Nice job. Couple of points:
<!ELEMENT other (#PCDATA)>
<!ATTLIST other title CDATA>
What is that for?
The email client I'm using has a line called Subject.
That is specified in:
<!ELEMENT headers (from, to+, cc*, date, subject?, other*)>
but not defined as an element.
From: Eugene Eric Kim <email@example.com>
> I've posted a very preliminary DTD for e-mail at:
> Comments and suggestions are definitely encouraged. I'm going to try to
> whip up some code for converting RFC822 e-mail into this XML format before
> our meeting today.
> There are several issues -- some stylistic, some content-related -- that
> arose from developing this:
> 1. E-mail is more of a container than a document format. The OHS should
> be able to support any document type sent or to be sent via e-mail. This
> raises the question: How does one specify mixed XML within a document?
> I believe this is a question that was raised earlier on this list.
> 2. I developed a very simple schema for the body text of RFC822 e-mail
> that should be useful for transcoding and views, but not much
> else. There's basically one tag -- <p> -- which sets XML's xml:space
> attribute to "preserve" by default -- the equivalent to HTML's <pre>
> I defined this one tag rather than a multitude of structural tags because,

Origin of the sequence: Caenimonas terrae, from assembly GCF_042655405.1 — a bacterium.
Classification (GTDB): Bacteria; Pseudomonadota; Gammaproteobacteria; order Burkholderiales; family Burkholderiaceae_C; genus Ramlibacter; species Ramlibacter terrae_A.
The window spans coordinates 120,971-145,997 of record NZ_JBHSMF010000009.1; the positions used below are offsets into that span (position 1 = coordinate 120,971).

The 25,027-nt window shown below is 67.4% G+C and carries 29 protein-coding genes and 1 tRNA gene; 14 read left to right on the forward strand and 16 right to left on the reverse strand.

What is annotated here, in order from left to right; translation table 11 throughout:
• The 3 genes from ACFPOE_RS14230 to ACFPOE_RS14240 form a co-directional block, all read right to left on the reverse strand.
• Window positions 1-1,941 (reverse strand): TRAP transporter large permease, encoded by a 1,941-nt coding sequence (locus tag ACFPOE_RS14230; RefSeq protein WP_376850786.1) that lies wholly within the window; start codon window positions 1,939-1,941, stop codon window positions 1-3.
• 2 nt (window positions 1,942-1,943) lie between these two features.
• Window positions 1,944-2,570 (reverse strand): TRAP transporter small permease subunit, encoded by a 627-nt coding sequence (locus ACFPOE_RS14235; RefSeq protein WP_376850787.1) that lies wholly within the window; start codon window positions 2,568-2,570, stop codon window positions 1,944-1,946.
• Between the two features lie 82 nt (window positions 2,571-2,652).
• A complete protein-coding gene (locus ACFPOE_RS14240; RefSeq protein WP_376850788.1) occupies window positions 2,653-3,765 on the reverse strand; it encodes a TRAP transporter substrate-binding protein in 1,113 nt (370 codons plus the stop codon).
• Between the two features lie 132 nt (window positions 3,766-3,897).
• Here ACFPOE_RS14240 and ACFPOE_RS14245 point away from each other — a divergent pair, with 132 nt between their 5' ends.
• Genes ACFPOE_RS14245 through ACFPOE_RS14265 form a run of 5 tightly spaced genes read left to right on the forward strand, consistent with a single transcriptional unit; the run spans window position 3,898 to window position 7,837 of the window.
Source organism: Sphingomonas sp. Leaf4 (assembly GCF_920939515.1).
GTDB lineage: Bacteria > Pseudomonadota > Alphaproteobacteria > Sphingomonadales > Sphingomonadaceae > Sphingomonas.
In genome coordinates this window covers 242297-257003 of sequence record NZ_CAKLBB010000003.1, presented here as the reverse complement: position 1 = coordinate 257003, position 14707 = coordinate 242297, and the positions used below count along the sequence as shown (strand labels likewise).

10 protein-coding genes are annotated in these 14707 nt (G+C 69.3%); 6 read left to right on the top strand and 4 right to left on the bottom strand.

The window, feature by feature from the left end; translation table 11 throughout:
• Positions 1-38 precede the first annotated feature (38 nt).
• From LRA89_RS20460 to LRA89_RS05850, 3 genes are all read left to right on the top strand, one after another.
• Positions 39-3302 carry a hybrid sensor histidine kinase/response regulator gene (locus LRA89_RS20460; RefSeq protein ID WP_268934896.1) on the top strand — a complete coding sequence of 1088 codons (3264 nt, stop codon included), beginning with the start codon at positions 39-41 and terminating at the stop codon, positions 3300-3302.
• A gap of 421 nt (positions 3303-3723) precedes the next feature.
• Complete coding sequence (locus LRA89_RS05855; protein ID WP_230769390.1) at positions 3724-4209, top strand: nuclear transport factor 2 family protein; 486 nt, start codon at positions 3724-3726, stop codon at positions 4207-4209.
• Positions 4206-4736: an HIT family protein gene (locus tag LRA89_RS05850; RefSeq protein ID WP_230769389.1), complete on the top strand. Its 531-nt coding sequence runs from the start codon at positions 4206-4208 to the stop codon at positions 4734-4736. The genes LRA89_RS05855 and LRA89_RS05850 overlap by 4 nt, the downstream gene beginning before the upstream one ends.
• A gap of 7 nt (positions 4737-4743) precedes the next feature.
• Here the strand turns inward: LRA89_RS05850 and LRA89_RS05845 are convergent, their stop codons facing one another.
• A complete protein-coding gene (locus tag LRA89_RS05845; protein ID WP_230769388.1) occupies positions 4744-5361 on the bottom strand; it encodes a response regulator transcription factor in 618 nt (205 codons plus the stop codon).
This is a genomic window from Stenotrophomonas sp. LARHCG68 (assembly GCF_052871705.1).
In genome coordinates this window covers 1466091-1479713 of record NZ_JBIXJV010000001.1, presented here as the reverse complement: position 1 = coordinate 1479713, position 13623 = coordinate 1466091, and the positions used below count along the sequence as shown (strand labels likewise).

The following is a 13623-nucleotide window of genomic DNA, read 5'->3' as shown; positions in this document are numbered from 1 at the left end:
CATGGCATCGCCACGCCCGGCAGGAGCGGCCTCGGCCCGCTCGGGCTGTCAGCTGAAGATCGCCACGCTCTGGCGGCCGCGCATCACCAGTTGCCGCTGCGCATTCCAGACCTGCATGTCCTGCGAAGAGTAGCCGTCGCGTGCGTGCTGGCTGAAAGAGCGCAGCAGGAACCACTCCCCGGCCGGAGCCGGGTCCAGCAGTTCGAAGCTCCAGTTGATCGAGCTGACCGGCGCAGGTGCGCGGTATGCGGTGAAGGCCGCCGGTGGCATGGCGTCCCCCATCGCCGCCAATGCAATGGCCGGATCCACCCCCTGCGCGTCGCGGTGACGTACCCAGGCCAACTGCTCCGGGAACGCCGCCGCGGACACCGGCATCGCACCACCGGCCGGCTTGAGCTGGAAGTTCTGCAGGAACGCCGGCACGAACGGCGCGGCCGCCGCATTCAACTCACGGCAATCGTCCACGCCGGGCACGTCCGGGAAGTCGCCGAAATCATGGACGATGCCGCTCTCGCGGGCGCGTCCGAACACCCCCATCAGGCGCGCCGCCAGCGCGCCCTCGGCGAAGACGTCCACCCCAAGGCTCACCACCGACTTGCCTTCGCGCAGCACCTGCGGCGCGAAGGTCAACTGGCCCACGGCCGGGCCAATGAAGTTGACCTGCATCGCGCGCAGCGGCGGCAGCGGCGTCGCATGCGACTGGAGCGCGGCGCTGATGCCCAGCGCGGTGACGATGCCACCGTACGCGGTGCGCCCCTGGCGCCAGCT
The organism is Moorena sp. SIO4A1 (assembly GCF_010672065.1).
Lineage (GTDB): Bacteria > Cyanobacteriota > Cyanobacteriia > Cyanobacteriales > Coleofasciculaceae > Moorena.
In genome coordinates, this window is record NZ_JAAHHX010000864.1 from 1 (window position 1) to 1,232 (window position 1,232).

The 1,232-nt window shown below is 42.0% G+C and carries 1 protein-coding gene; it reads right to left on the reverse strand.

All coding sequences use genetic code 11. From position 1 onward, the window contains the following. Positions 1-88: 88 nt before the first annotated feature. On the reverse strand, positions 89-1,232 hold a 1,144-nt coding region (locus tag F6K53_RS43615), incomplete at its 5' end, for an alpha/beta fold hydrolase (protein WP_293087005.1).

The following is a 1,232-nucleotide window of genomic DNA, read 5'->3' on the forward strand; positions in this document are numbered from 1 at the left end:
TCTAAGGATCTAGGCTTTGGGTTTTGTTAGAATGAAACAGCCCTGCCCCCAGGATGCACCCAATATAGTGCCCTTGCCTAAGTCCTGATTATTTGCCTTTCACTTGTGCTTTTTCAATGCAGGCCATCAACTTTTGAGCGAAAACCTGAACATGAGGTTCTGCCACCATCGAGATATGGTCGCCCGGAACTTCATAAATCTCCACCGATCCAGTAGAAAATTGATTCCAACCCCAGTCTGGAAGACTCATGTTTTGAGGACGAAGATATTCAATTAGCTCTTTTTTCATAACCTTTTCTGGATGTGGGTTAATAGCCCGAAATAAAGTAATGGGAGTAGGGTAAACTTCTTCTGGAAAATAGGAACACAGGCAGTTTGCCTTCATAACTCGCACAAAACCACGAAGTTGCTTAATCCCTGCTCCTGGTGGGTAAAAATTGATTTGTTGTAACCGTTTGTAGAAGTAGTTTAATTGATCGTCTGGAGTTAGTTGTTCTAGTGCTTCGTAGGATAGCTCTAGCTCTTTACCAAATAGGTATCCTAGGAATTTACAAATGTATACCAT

> after analyzing a bunch of e-mails, I realized that any transcoding
> algorithm that tries to be too smart -- no matter how sophisticated --
> will never be 100 percent right. When it's wrong, you can lose
> or misinterpret structural information, a bad thing. On the other hand,
> raw ASCII text contains a bunch of structural information usually
> specified by whitespace.
> I feel that it is better to add some additional structure -- mainly for
> addressing and views -- and to retain the textual structure already
> there. This is something we can discuss in more detail.
> 3. Automatically identifying and transcoding citations is going to be
> interesting. I think it's okay not to be 100 percent perfect for this
> type of thing, but regardless, it will still require some cleverness.
> I created two simple links: <citation href> and <a href>. Both should
> probably be extended links, but for the purpose of just getting something
> usable out there, I made them simple for now.
> 4. One style issue that arose was whether or not to wrap metadata
> information in <header> tags. I opted to do it primarily for readability,
> but this is by no means set in stone. I'd be curious to hear people's
> opinions on this matter.
> 5. Looking over the DTD, I realized I left out tags for categorizing
> e-mail. I'll add those in the next rev.
This archive was generated by hypermail 2.0.0 : Tue Aug 21 2001 - 17:57:48 PDT